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One of the best in the nation

Ethan Bates' two-way play makes him a true weapon for Tech
Friday, March 29, 2024
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Louisiana Tech senior Ethan Bates is establishing himself as one of the best college baseball players in the country, at two different positions. Photos courtesy of Louisiana Tech

In the fall of 2022, Lane Burroughs got a call from coaches at Navarro Junior College in Corsicana, Texas.

They wanted to talk about Ethan Bates, a former top-20 prospect out of Hot Springs, Arkansas, who made his way from his home-state Razorbacks to the Bulldogs at Navarro for a year and now to Ruston and the Bulldogs of Louisiana Tech.

Burroughs and his staff liked what they saw out of Bates batting-wise at Navarro, slashing .324 with 22 extra-base hits and only 24 strikeouts in 173 at-bats. They knew they were bringing a big left-handed bat to the lineup. But when they picked up the phone, Tech received a tip that changed course of the program.

“When we got him, Navarro coaches called us and said, ‘Y’all might want to pitch Bates,” Burroughs said. “We didn’t know he pitched. He never said anything. And we’re like, ‘ Really?’ And they go, ‘Yeah, we probably should have pitched him more.’ So, we put him on the mound and went, ‘Wow, he’s pretty good.’” It’s true. Bates, who currently has the third-most saves in Tech history with a career 2.35 ERA across 57 innings as a Bulldog, didn’t let his coaches know he wasn’t just a high school ace but also had college pitching experience.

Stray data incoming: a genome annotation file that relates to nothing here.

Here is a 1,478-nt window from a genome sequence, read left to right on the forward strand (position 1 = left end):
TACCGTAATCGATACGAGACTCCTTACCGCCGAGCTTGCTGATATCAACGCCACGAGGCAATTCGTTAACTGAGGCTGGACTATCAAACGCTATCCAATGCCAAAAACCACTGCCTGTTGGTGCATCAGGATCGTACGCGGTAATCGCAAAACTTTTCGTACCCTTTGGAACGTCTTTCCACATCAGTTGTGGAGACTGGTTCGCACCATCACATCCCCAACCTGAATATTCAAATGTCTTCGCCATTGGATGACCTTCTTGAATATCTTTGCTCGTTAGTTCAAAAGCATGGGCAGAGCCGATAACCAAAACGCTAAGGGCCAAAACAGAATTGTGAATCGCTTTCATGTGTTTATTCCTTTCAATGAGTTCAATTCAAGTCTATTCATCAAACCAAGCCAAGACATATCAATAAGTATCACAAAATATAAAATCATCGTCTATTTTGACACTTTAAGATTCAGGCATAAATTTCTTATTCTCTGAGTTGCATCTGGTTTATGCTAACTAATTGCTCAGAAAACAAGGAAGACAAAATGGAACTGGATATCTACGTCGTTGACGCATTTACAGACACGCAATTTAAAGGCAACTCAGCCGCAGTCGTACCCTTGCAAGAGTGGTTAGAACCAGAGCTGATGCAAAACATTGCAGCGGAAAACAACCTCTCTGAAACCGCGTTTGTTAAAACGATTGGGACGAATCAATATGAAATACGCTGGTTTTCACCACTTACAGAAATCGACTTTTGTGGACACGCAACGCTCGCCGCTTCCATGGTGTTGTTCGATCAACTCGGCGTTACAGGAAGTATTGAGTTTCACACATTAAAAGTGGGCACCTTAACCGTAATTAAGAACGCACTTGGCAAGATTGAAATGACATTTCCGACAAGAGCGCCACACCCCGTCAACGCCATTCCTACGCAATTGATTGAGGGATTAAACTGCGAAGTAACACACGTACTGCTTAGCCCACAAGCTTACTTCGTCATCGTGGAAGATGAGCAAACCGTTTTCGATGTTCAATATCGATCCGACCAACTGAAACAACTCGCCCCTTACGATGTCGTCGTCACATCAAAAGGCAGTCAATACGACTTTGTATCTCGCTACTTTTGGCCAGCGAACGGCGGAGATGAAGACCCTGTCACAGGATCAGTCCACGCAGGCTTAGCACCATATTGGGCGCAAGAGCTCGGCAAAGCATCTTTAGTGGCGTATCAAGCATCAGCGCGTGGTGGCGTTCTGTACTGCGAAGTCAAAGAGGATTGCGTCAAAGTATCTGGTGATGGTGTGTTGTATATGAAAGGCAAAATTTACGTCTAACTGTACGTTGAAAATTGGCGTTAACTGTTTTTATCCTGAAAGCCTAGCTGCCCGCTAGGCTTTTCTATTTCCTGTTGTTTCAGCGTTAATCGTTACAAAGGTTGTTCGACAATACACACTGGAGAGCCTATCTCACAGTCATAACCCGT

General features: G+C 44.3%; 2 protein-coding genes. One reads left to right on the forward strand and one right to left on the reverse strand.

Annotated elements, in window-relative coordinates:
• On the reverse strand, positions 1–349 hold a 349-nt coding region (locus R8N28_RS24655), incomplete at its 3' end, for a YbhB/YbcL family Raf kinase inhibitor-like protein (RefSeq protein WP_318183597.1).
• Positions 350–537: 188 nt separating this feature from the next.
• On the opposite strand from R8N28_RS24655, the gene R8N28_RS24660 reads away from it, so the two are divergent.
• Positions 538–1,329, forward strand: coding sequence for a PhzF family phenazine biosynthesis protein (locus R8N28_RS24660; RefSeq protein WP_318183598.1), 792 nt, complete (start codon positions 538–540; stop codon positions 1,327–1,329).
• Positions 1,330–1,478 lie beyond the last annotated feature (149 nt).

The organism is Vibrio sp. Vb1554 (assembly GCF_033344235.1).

Granted, it was less than 20 innings in five appearances in his one year at Navarro.

But Tech pitching coach Cooper Fouts had to see it for himself and see if Navarro coaches had it right.

“When we were recruiting him, he only talked about it like, ‘I was our number one pitcher in high school. I used to beat a bunch of Arkansas guys.’ And it was kind of like, ‘ OK, that’s nice,’” Fouts said. “And I’ll never forget, coach (Mitch) Gaspard, myself, and coach (Matt) Miller, and I was playing catch with Ethan in early September. We had talked about it through the whole recruiting process but when I played catch I go, ‘The ball comes out different.’ He’s got, better than anyone I’ve ever been around, a feel for the baseball and how the ball moves — whether it’s a slider, changeup, fastball. His ability to manipulate the baseball with spin is unbelievable.”

When you talk about Bates, ‘unbelievable’ seems fitting.

The Tech senior has a .348 average with 13 doubles, a triple, 6 home runs, 39 RBIs, and just 4 strikeouts in 115 at-bats.

Oh, and he has a team-high 7 saves in 20 innings of work with a 0.89 ERA — with only 2 earned runs and 27 strikeouts as Tech’s closer.

“I’m glad the Navarro coach called us and told us we need to pitch him because it’s kind of worked out for us,” Burroughs said.

Don’t let the fun anecdote from Bates’ recruiting story fool you. His two-way abilities aren’t just the case of a recruiting story that is nice for a Conference USA school like Tech. Any school in the country would have their pick of him if he was on the open market.

After all, he’s proving to be one of the best all-around players in college baseball today.

Bates ranks second in the nation in saves (7), fifth in doubles (13), seventh in RBIs (39), 18th in hits (40), and is statistically the second-toughest player to strike out in the country with a 27.8% strikeout average.

Bates is the only player nationally to be top 10 in both doubles and RBIs and is the only player in the country to be top 10 in doubles, RBIs, and saves.

The only true comparison to Bates is Florida first baseman Jac Caglianone, viewed by many as a lock first-round draft pick in the 2024 MLB Draft.

It’s not completely apples to apples, as Caglianone works as a starter for the Gators when he’s not playing first and hitting for power.